Fidest – Agenzia giornalistica/press agency

Quotidiano di informazione – Anno 34 n° 316

Polar bears gain protection under Migratory Species Convention

Posted by fidest press agency su mercoledì, 12 novembre 2014

orsoBorn Free Foundation and Born Free USA representatives welcome the listing of the polar bear on Appendix II of the Convention on the Conservation of Migratory Species of Wild Animals (CMS), which has been meeting in Quito, Ecuador. This move extends additional protection that polar bears so desperately need. By agreeing this move, member countries, also known as ‘Parties’ to the Convention, have agreed to work more closely together to improve protection for this iconic species.The entire global population of polar bears, estimated in 2009 to consist of 20-25,000 individuals, is unevenly distributed across the circumpolar Arctic. Their range is encompassed within the territories of five countries: the United States of America, Canada, Greenland (administered by Denmark), Norway and Russia. Individual polar bears occupy extensive home ranges and migrate across huge distances, during which they frequently cross international borders meaning they classify as ‘migratory’ under the Convention’s rules. Polar bears have come to the attention of the Convention because of the worrying threats they face. Of 19 recognised subpopulations, four are classified by the Polar Bear Specialist Group of the IUCN Species Survival Commission as ‘declining’, and nine as ‘data deficient’, with only one classified as ‘increasing’. Late maturity, low reproductive rates and long-term maternal dependency make polar bears extremely vulnerable to a dramatic decrease in numbers, while their specialised diet renders them highly susceptible to habitat loss and prey-base reductions.Global warming, resulting in reductions in the sea-ice, on which the bears rely for food, mating and denning, is the main threat to the future of this iconic species. The impacts of climate change have been most dramatic in polar-regions, and Arctic sea ice extent is now more than two million square kilometres less than it was in the late 20th century. An additional 10-50 percent decline in annual average sea-ice extent is predicted by 2100.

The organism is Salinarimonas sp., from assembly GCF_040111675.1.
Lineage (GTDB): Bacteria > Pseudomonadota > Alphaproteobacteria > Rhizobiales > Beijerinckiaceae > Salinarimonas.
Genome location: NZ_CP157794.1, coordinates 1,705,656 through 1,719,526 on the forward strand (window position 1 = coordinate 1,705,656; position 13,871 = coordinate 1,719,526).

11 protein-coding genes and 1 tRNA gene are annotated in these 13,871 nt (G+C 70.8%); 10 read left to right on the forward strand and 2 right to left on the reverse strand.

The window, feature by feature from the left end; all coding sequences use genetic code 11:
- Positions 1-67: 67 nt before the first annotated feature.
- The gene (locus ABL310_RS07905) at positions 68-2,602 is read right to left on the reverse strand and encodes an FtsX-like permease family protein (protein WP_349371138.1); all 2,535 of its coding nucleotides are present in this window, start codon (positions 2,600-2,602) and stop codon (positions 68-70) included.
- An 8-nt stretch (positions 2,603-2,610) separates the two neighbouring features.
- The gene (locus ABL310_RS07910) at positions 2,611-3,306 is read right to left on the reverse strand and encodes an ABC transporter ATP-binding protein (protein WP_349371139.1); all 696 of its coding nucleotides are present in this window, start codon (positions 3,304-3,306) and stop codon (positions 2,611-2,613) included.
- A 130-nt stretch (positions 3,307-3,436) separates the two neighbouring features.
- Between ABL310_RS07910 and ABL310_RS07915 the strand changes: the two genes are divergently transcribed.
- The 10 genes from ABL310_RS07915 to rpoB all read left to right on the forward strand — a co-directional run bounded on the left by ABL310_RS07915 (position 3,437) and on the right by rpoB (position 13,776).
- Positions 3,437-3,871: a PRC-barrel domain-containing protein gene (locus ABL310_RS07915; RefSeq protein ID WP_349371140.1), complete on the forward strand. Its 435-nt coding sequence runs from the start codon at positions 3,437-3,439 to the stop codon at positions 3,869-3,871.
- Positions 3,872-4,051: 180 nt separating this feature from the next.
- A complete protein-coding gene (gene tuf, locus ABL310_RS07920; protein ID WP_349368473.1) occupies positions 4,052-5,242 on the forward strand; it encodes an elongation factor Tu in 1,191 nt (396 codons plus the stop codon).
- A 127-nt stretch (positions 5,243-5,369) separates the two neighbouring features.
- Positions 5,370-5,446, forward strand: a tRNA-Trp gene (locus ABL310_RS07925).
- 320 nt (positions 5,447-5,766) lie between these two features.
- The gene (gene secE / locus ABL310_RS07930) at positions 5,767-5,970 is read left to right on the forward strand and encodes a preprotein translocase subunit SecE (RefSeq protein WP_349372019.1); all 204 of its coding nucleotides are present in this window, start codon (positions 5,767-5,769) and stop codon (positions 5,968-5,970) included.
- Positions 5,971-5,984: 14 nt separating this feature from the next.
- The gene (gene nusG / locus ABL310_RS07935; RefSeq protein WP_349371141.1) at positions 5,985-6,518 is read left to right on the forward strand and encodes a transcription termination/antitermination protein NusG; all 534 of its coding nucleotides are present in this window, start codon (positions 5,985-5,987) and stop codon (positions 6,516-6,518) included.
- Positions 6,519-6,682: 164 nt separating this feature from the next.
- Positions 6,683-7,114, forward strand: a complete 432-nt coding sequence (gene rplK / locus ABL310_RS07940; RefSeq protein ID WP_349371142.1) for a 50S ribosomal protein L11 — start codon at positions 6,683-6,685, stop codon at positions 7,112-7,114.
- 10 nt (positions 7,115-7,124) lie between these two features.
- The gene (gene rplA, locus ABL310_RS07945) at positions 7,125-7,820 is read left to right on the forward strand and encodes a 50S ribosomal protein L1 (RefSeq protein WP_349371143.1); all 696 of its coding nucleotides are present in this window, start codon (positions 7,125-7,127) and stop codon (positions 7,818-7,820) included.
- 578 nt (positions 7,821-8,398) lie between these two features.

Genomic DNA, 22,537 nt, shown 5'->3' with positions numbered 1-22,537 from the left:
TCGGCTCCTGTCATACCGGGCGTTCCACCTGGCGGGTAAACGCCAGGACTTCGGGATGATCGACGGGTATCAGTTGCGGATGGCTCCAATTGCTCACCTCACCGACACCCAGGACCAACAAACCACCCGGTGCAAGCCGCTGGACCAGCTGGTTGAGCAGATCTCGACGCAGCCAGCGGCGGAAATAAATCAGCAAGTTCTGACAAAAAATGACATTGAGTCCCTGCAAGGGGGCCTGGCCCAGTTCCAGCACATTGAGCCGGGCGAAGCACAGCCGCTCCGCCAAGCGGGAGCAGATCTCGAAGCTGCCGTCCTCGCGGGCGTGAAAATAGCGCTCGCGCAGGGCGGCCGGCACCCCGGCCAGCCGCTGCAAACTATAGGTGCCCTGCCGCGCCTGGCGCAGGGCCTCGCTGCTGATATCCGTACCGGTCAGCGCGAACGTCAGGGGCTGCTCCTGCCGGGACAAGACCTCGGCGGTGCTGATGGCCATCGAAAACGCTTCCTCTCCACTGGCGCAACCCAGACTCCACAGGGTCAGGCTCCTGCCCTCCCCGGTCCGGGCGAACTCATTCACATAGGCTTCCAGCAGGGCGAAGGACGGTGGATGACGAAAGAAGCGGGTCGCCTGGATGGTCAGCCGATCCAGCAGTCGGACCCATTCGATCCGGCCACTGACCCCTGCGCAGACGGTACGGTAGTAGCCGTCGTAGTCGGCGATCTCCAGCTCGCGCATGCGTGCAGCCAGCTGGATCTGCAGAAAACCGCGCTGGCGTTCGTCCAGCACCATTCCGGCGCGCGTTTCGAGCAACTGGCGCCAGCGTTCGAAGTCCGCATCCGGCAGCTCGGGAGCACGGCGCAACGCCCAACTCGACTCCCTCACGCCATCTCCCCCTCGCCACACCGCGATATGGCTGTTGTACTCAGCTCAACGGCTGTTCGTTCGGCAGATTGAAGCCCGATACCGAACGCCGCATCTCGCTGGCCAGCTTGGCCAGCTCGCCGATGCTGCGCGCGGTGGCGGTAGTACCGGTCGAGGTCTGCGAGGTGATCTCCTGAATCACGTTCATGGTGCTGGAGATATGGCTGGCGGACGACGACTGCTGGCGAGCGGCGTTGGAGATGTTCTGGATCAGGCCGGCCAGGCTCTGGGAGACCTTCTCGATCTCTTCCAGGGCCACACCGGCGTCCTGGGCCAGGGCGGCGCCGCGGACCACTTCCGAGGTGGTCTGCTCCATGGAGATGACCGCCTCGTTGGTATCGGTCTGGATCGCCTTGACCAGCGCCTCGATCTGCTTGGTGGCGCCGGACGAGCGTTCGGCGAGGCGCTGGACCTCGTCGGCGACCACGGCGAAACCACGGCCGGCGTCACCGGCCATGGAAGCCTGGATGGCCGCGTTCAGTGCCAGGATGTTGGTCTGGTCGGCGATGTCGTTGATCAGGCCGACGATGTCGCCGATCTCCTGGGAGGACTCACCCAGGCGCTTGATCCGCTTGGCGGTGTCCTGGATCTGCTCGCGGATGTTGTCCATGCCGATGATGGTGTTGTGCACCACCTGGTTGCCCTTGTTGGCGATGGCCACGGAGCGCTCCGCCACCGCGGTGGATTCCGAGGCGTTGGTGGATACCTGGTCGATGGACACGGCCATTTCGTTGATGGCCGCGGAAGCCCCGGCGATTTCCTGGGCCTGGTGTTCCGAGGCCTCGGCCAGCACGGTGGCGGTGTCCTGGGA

One study predicts the global population of polar bears could fall by two thirds by 2050 as a result.Some polar bear subpopulations are also directly impacted by human activities including shipping, subsistence hunting and, in the case of Canadian populations, by sport hunting and resulting commercial trade in trophies and hides. Additional threats, such as disease, contamination with pollutants, human-wildlife conflict as human activity in the Arctic increases, and competition/hybridisation with the brown bear Ursus arctos, may become increasingly significant as polar bear habitat contracts.The Appendix II listing provides a framework within which the wider international community can collaborate in its efforts to protect this species. It complements the existing regional priorities and plans administered by the Arctic Council and the range states. The CMS listing adds value since it reaches out to the international community to assist.Mark Jones from the Born Free Foundation said: “The CMS Appendix II listing is a milestone in international efforts to protect the iconic polar bear. The engagement of the CMS family will provide mechanisms for supporting and strengthening exiting multilateral and bilateral collaborative measures between Arctic States and indigenous Arctic communities aimed at conserving polar bears. We now urge CMS Parties and non-parties alike to work together to secure the future of this iconic species.” (orso)


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